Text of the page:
What makes it especially funny is that the vast majority of this game pulls and parodies popular video games and movies. It constantly references things from nerd and weeb culture, but most surprisingly, American facing aspects of that. I would’ve sworn that this game was developed by Americans because of how American facing the references are. However, I recently watched a behind the scenes video from the developers and it seems that the nerds in Korea that developed this game are just as big of fans of the things that nerds in America are fans of. I guess some thing really do cross borders.
All this is to say that despite this being a Korean made game and that many foreign made games often translate poorly in the American market, Guardian Tales avoids all these pitfalls. As an American, I got all the video game, anime and movie references and that made the game even better.
Here’s a long list of some, but not all of the references I picked up on: Animal Crossing, Frozen, Bioshock, Kill Bill, Harry Potter, Mega Man, Doctor Who, Phoenix Wright, Shaolin Soccer, Full Metal Alchemist, Seinfeld, Dungeon Meshi, Final Fantasy II (or Final Fantasy IV in Japan), Ghostbusters, Back to the Future, Monty Python and Holy Grail, Shaolin Soccer, and Dragon Ball Z.
You can tell by this list that the developers of this game have either done their research or are huge nerds/weebs. As a fairly nerdy person myself, the constant use of hilarious references to my favorite stories only increased my appreciation of this game.
Something else I love about this game is the look of it. It uses a very nostalgic 2D sprite style that long time gamers will be familiar with. It’s like something from the Super Nintendo. However, this is a modernized take on that style. Expect to see perspective changes, 3D models, and complex special effects that would never have been used back in the old days of video games. This style is a mishmash of old and new, resulting in a nostalgic, but contemporary visual style.
The music is also fantastic. Again, it uses the old synthesized style of old video games, but modernizes them with more complex, contemporary beats and synthesized sounds.
The same can again be said for the gameplay. You go through levels, beat bosses, and solve puzzles. It’s a top down style, action role playing game very reminiscent of games like The Legend of Zelda: Link to the Past… except you can use Gatling guns. It takes that old visual style and adds speed to the gameplay as well as a greater amount of options. You can use swords, bows, guns, shields, magic etc. Again, the tone of this game is nostalgia of old video games combined with the contemporary gameplay developments of modern video games. It’s old and new.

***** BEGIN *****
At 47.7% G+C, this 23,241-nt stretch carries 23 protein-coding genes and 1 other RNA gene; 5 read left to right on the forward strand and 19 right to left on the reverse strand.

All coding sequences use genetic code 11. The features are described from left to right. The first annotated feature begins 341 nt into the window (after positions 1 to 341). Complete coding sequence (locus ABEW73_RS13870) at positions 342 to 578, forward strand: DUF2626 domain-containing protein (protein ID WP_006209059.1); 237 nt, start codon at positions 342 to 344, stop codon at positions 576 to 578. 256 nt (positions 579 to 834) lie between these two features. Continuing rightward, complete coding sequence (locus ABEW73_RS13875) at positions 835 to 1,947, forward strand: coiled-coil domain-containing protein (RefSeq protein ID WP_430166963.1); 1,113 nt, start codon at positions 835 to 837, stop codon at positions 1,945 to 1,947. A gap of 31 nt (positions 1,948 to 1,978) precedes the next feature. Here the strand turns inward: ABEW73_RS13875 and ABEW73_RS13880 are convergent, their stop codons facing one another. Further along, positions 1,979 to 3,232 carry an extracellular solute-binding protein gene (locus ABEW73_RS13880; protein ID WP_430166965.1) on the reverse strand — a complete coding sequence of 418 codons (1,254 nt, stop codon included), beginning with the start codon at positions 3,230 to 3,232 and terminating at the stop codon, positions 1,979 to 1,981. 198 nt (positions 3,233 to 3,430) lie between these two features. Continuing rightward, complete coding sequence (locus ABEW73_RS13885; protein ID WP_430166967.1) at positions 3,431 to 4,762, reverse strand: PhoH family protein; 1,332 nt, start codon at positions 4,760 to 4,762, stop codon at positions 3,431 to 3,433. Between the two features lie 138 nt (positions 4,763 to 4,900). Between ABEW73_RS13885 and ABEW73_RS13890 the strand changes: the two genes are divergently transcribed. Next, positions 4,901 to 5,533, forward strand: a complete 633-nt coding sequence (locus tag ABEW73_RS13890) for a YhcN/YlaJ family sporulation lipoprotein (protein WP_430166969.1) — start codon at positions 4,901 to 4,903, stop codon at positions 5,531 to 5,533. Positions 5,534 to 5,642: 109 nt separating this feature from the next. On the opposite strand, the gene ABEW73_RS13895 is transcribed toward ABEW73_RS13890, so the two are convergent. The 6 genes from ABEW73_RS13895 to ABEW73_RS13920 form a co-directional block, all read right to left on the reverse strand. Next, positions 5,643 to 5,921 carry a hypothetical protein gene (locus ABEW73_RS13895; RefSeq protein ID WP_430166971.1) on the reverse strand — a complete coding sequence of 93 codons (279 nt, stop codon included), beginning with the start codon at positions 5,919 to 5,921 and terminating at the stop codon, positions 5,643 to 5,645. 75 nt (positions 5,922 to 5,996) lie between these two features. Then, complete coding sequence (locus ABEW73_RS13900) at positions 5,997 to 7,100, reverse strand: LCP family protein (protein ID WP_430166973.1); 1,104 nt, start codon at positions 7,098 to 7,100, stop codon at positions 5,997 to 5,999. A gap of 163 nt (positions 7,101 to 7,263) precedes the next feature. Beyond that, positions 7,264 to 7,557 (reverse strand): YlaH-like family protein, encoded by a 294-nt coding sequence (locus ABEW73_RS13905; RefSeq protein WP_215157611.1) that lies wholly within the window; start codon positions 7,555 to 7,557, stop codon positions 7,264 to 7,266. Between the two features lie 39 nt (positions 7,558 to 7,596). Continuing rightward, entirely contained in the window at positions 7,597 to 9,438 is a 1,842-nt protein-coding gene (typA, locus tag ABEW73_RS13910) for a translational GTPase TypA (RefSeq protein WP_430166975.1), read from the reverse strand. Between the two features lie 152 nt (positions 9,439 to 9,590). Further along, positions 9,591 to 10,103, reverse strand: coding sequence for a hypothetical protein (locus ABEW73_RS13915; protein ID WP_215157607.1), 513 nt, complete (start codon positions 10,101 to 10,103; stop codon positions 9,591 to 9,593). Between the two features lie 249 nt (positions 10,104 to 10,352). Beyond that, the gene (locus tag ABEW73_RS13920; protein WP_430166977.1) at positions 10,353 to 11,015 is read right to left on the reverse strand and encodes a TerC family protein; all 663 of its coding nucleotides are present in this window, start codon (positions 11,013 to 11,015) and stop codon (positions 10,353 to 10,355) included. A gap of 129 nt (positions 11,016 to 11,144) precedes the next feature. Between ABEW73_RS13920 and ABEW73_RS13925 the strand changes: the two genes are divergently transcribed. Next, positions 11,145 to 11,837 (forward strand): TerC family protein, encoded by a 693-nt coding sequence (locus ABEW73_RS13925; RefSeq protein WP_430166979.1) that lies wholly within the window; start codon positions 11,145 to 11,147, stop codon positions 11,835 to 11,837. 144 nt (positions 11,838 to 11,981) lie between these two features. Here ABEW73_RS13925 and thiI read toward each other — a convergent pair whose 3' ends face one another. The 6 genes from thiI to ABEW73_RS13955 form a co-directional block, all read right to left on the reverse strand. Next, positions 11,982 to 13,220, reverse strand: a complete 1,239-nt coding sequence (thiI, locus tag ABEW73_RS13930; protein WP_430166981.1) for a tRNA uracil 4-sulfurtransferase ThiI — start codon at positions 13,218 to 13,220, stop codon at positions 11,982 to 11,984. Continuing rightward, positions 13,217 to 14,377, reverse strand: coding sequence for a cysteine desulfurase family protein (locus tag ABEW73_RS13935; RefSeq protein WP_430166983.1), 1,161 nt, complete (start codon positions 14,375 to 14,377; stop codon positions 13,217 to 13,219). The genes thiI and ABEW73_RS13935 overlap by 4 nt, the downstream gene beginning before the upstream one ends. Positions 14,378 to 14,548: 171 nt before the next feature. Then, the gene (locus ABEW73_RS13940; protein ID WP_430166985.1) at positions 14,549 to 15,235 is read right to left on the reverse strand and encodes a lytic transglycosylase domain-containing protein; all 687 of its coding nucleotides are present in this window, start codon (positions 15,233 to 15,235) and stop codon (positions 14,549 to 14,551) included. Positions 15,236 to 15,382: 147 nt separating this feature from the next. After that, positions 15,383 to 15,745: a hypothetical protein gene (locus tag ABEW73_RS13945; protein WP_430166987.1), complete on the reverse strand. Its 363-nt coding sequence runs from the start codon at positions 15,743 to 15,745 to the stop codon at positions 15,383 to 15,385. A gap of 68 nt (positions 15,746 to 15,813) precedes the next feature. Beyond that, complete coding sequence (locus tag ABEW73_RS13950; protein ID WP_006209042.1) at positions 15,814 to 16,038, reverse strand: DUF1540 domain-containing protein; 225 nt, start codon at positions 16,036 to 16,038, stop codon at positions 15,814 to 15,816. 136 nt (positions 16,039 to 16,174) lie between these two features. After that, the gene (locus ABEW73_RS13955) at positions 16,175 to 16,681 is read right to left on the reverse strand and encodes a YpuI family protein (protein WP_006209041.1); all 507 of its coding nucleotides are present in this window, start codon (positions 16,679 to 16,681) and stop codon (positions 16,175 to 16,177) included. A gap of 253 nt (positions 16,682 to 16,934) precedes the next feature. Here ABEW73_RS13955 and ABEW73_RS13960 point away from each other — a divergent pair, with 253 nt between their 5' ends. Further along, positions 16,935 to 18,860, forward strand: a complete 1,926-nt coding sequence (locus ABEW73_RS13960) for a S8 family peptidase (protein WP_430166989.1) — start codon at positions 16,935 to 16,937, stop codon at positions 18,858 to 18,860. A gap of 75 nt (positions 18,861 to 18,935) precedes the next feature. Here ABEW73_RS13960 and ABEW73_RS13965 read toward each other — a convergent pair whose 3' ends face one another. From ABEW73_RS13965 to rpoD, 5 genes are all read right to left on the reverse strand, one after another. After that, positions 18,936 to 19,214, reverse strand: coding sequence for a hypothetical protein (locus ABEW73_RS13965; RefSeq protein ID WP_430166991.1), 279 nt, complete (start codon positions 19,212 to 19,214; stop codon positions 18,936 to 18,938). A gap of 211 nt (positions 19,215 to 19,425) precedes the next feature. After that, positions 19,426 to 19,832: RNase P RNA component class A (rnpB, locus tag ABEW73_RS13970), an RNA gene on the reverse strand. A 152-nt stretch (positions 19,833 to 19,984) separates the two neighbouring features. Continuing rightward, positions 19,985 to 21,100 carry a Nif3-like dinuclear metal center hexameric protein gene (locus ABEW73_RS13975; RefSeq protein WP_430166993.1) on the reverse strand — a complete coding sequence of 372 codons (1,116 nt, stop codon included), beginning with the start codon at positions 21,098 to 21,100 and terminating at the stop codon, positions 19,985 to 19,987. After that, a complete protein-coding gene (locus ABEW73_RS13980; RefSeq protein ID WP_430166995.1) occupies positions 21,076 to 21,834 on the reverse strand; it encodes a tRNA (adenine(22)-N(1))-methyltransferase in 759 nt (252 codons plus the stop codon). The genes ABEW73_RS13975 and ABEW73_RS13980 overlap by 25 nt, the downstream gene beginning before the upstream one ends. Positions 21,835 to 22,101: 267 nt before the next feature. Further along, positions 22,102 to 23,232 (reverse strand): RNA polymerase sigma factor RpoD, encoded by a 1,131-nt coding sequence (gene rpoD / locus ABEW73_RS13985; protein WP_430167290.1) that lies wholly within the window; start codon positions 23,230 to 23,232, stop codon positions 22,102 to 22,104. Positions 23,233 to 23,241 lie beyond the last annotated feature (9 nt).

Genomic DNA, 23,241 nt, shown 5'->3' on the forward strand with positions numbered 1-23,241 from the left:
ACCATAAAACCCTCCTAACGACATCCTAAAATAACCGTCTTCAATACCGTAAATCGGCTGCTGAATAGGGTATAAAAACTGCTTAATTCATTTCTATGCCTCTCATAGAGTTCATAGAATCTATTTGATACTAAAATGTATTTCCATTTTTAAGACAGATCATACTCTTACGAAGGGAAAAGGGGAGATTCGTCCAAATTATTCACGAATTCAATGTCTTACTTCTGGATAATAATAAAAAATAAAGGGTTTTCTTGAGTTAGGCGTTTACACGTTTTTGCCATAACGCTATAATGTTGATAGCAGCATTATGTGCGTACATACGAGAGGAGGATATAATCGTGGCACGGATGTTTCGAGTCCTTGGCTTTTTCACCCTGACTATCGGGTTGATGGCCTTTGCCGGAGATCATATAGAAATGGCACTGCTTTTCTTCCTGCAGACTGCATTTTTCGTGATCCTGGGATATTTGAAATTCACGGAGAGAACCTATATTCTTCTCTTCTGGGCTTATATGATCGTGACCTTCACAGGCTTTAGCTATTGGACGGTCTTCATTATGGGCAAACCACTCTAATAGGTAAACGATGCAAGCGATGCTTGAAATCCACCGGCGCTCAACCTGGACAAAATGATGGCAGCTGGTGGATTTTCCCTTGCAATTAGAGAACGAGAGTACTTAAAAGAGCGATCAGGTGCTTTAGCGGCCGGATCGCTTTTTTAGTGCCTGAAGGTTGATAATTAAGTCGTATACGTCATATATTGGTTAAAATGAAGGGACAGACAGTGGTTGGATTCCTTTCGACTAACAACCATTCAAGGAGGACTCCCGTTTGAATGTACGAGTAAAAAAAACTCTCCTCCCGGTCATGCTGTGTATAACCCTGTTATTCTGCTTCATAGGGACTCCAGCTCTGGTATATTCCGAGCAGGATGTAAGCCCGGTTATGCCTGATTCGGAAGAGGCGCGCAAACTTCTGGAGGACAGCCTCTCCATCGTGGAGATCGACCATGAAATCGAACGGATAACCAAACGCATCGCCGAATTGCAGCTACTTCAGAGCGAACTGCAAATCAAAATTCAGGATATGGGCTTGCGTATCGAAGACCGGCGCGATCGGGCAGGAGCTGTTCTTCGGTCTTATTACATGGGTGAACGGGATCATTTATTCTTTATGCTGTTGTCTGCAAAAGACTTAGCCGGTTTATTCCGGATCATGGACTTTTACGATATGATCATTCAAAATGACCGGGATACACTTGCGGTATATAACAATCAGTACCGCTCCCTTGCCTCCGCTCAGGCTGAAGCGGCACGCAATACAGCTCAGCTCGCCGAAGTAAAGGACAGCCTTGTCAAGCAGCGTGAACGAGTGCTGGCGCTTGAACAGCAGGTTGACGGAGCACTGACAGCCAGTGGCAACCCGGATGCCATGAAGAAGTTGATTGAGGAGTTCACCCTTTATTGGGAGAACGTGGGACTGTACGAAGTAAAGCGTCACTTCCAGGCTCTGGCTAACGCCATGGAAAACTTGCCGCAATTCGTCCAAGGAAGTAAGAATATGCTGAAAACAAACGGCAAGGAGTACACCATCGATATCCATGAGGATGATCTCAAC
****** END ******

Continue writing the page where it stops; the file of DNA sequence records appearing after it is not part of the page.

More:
With all that said, this is still a gacha game. Gacha games are heavily stigmatized and rightly so. Many siphon thousands of dollars from players lacking self control. Guardian Tales is certainly one of these offending games. However, I will say that Guardian Tales is far more generous of a gacha game than any gacha game I’ve played before. They give you a ton of gems throughout the game with which you can roll for new characters and weapons.
There is a still a hard wall or difficulty spike in gameplay which comes in chapter ten and again in chapter eleven. At the time of this review, there are only eleven chapters, so that increase in difficulty is very late in the game. This spike in difficulty is common for free to play gacha games. They increase the difficulty to tempt players into spending money to roll for more powerful characters and equipment in order to progress further in the game.
There is also a multiplayer component where players play other players. Like other gacha games, there is a metagame and doing well in multiplayers usually requires having the best characters and equipment, which usually means spending money. Doing well in multiplayer in gacha games is usually reserved for the whales who throw tons of money at the game and Guardian Tales is no exception.
Guardian Tales is guilty of this tactic, but I would say that it is less guilty than others. This is because the difficulty spike is based mostly on skill. No matter what character you obtain, it will still be extremely difficult to get past these gameplay barriers. Will some characters make it easier? Yes. However, it will still be difficulty for all and I think that helps lessen the greedy, money grubbing aspect of this gacha tactic in Guardian Tales. Personally, I really liked the higher difficulty because it forced me to get better at the game. On the other hand. I rolled a fairly powerful character that really helped me get through it… so your experience may vary.
Overall, Guardian Tales is my favorite gacha game I’ve yet to play. I like it more than Genshin Impact, Epic Seven, Arknights, all of those games. And that’s because it has personality. It has a funny, entertaining story. That’s something none of the above games have in my opinion. At the very least, it has a vastly superior story and dialogue compared to those games. That’s everything to me. Give me the constant pursuit of progression of a gacha game along with an immensely entertaining story and I’ll be a happy gamer. Guardian Tales gave me that.